With no first hand experience squatting in another country, I was fortunate to meet with some audacious anarchists in Sydney during the International Conference in 1975 and had moved down there for a time not long after in a good attempt at scraping Brisbin off like dead skin. The milieu for anarchists was qualitatively better and quantitatively easily greater than Brisbin which made for a feeling of opportunity where the burg had always been a case of banging one’s head against an all too familiar and second rate wall. Infamous for its totalitarian tactics and laughable for the ruse they used to stay in power, provided by Her Majesty’s Loyal Opposition the State Labor Party, when they previously held office. Meanwhile the youth are the easy target so they are publicly persecuted as an example to the silent majority. An unending game of cat and mouse with the police just so one could smoke pot in peace seemed like a cruel waste of one's youth when a little over 12 hours drive or 17 hours by train or buss put one in a place that lacked the police presence and enjoyed the benefits of being one of the biggest ports in the Southern Hemisphere.
In Sydney people were bemused by my strict nightly ritual of going through the lounge and kitchen to empty ashtrays and remove any incriminating evidence and stashing it appropriately. I would grin foolishly; “Please just indulge me” I pleaded. After a weeks or two a visit from Bill an expat like myself who had shared houses in the past with me came on a visit and told us of his news; “There was a knock at the door and when I opened it there was a couple of cops at the door with a warrant for unpaid fines and asked if they could come inside.” With little or no alternative he led the constables down the hall to the lounge where one babylon began to go through the business of dealing with a warrant while the other cop, redundant, got bored and noticed the bag of pot of the mantle piece; “yer wanna find a better place to hide that mate”, then with their business complete left without saying or doing anything more about the pot which would have been close to an ounce, half at least. Slowly I acclimatised but only to a degree.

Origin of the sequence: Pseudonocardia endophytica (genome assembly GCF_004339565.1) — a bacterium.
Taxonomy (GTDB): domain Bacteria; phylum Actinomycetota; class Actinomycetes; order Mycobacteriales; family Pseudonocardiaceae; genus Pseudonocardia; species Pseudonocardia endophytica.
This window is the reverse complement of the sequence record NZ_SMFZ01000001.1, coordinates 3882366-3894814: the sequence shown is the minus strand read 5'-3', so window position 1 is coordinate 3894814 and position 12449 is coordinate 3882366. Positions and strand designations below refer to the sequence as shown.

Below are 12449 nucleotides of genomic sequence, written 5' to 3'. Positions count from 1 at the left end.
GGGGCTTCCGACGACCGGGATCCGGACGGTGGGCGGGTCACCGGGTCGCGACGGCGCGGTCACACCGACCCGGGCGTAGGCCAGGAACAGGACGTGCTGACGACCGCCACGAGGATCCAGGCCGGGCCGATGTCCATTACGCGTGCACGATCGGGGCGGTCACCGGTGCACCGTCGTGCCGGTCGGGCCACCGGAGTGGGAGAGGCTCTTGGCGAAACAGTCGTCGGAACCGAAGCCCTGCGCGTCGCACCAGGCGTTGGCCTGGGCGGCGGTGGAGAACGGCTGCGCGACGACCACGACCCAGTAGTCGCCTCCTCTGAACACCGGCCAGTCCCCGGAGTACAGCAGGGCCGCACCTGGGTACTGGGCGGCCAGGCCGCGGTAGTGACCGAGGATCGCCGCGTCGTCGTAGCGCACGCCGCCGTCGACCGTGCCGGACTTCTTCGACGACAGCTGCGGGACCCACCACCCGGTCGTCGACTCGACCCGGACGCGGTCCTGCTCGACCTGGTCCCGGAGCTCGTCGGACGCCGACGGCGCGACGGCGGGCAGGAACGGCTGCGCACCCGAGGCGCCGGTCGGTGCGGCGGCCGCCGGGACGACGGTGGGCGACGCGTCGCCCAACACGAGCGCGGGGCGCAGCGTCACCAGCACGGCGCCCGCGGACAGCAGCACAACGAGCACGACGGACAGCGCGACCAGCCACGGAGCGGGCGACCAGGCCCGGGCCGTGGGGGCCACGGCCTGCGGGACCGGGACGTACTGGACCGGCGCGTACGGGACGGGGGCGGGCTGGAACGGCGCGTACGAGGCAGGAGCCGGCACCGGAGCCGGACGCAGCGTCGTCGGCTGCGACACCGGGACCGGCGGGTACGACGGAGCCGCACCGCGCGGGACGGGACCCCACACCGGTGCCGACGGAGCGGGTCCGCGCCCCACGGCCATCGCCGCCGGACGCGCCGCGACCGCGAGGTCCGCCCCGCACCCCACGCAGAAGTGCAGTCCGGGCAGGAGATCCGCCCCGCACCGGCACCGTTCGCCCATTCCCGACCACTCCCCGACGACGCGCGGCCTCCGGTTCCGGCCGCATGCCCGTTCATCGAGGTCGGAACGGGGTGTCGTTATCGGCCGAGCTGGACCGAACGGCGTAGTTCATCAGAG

Ironically it came to pass almost ten years later that my decision to study full time placed me in an awkward position financialy especially as this was around the time that the Tax File Number came into existence. People who had been collecting the dole while claiming TEAS were collected in a net that would embarass a Japanese factory ship but in many cases where the outstanding payments amounted to less than a fortune a reastraint on the part of Social Security was gratefully appreciated. I was fortunate to be well placed within walking distance of most lectures and a brisk walk and train ride to the other lectures and clinical prac as well as part time work when I finally bit the bullet and found a job shaving arseholes and ball-bags, including the region in between and in the case of a Coronary By-Pass Operation pretty much every where else. I got a $50 tip once and the patient was Javanese with no English. Several of his family were staying at one of the luxury hotels so they could stay with him as much as possible which is customary where they were born. It is sad what some people will do for money but at least this was not for drugs.
I approached a couple of friends who had been squatting at Pyrmont for some years and was lucky there was a spare room I could use and all was cozy until his big brother and chainsaw came to stay, probably with a wide comb for shearing sheep in his backpack. Robert, and his friend Roger who accompanied him amused themselves playing rugger in Ned Kelly Park until they lined up work in the state forest where they needed chainsaws that big to cut down the old growth timber. They enthused over this while looking at any of the drug users with expressions reminiscent of maiden aunts. Over the years it was a constantly changing mix of people from Ross 'The Skull'  May whose commanding visage can be found in 'Anatomy of a Broken Dream'.